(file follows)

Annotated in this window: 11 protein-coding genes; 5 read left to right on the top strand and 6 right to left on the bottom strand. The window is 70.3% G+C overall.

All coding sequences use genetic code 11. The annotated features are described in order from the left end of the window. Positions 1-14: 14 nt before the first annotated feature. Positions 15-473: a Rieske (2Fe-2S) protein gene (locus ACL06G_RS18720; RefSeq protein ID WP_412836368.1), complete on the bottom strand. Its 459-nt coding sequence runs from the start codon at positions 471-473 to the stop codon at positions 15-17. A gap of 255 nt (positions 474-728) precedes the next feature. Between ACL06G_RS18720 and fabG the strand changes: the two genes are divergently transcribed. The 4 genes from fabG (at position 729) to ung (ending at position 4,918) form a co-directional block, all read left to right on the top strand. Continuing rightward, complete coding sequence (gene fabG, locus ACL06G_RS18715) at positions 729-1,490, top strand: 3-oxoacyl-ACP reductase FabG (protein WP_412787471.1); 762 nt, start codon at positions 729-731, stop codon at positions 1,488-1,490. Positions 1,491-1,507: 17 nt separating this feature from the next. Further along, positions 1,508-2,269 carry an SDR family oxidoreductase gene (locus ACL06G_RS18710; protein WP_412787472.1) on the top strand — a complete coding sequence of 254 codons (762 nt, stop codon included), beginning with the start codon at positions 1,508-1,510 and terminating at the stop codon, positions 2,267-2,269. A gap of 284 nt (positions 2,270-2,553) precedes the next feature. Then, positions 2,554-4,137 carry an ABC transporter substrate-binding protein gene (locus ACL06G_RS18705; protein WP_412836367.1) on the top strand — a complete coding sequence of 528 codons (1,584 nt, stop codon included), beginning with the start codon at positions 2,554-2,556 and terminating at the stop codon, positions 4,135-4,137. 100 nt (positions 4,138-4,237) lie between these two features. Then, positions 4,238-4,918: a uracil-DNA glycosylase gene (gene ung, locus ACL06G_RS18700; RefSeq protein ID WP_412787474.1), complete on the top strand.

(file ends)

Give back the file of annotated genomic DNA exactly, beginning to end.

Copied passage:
Annotated in this window: 11 protein-coding genes; 5 read left to right on the top strand and 6 right to left on the bottom strand. The window is 70.3% G+C overall.

All coding sequences use genetic code 11. The annotated features are described in order from the left end of the window. Positions 1-14: 14 nt before the first annotated feature. Positions 15-473: a Rieske (2Fe-2S) protein gene (locus ACL06G_RS18720; RefSeq protein ID WP_412836368.1), complete on the bottom strand. Its 459-nt coding sequence runs from the start codon at positions 471-473 to the stop codon at positions 15-17. A gap of 255 nt (positions 474-728) precedes the next feature. Between ACL06G_RS18720 and fabG the strand changes: the two genes are divergently transcribed. The 4 genes from fabG (at position 729) to ung (ending at position 4,918) form a co-directional block, all read left to right on the top strand. Continuing rightward, complete coding sequence (gene fabG, locus ACL06G_RS18715) at positions 729-1,490, top strand: 3-oxoacyl-ACP reductase FabG (protein WP_412787471.1); 762 nt, start codon at positions 729-731, stop codon at positions 1,488-1,490. Positions 1,491-1,507: 17 nt separating this feature from the next. Further along, positions 1,508-2,269 carry an SDR family oxidoreductase gene (locus ACL06G_RS18710; protein WP_412787472.1) on the top strand — a complete coding sequence of 254 codons (762 nt, stop codon included), beginning with the start codon at positions 1,508-1,510 and terminating at the stop codon, positions 2,267-2,269. A gap of 284 nt (positions 2,270-2,553) precedes the next feature. Then, positions 2,554-4,137 carry an ABC transporter substrate-binding protein gene (locus ACL06G_RS18705; protein WP_412836367.1) on the top strand — a complete coding sequence of 528 codons (1,584 nt, stop codon included), beginning with the start codon at positions 2,554-2,556 and terminating at the stop codon, positions 4,135-4,137. 100 nt (positions 4,138-4,237) lie between these two features. Then, positions 4,238-4,918: a uracil-DNA glycosylase gene (gene ung, locus ACL06G_RS18700; RefSeq protein ID WP_412787474.1), complete on the top strand.